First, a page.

Things had been a little cloudy in my head in the last couple of years. With my dearest friends dotted around the world rather than having them in my close proximity. Feeling like a bit of an outcast in my day to day environment. Not quite knowing which direction to take. But simultaneously always gravitating towards a life filled with real emotions. Accepting that with the incredible highs come the heartbreaking lows.  

Now more than ever am I determined to keep following my rocky path of chasing dreams, live the life which sets my heart on fire, in spirit of all the legacies who chose this exact existence but did not get the chance to follow it through. In the spirit of Narayan. A huge thank you to Sri Lanka Airlines, Lanka Sportreizen, Phil, Corinne and Neil for all their support and dealing with an impossible situation with such gratitude and grace. You are all wonderful human beings and I hope to see you very soon.

A beautiful tribute written by Neil;

You were always too quick for me brother, on your bike and with your humour.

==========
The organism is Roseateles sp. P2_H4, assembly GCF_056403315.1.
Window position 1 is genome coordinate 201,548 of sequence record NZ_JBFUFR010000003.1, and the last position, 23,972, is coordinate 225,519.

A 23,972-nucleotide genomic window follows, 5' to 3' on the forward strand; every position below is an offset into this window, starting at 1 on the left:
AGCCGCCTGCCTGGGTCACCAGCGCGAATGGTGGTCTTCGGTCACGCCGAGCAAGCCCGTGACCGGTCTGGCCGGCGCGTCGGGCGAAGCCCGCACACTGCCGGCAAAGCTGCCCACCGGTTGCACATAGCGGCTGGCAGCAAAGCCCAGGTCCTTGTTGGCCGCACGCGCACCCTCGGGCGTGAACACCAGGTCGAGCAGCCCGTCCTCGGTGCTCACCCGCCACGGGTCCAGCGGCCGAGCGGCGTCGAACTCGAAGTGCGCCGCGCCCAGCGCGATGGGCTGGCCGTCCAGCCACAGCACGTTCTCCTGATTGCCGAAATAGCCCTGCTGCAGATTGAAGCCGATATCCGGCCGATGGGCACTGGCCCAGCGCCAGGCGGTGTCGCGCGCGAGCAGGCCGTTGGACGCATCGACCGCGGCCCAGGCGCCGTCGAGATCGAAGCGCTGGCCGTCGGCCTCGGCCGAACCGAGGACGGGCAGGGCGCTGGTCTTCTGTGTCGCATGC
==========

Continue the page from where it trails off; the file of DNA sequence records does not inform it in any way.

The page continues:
On June 13th The global mountain biking community lost one of its own. Nepal lost a son. Many of us lost a beautiful friend. The night sky lost its brightest star.
Narayan Gopal Maharjan @narayangopalmaharjan, who’s cheeky laugh and goofy smile could light up a mountain, and often did, sadly passed away in a tragic incident whilst racing in Sri Lanka. He was a humble, modest, and funny friend to everyone. A ferocious and focussed combatant on a mountain bike, and both a humble winner and a gracious loser. A fine character of a man.
I have only positive memory’s of him.
He was my dear friend and my heart is broken. Many hearts are broken.
Rest in Peace my brother.
Ride swift and true.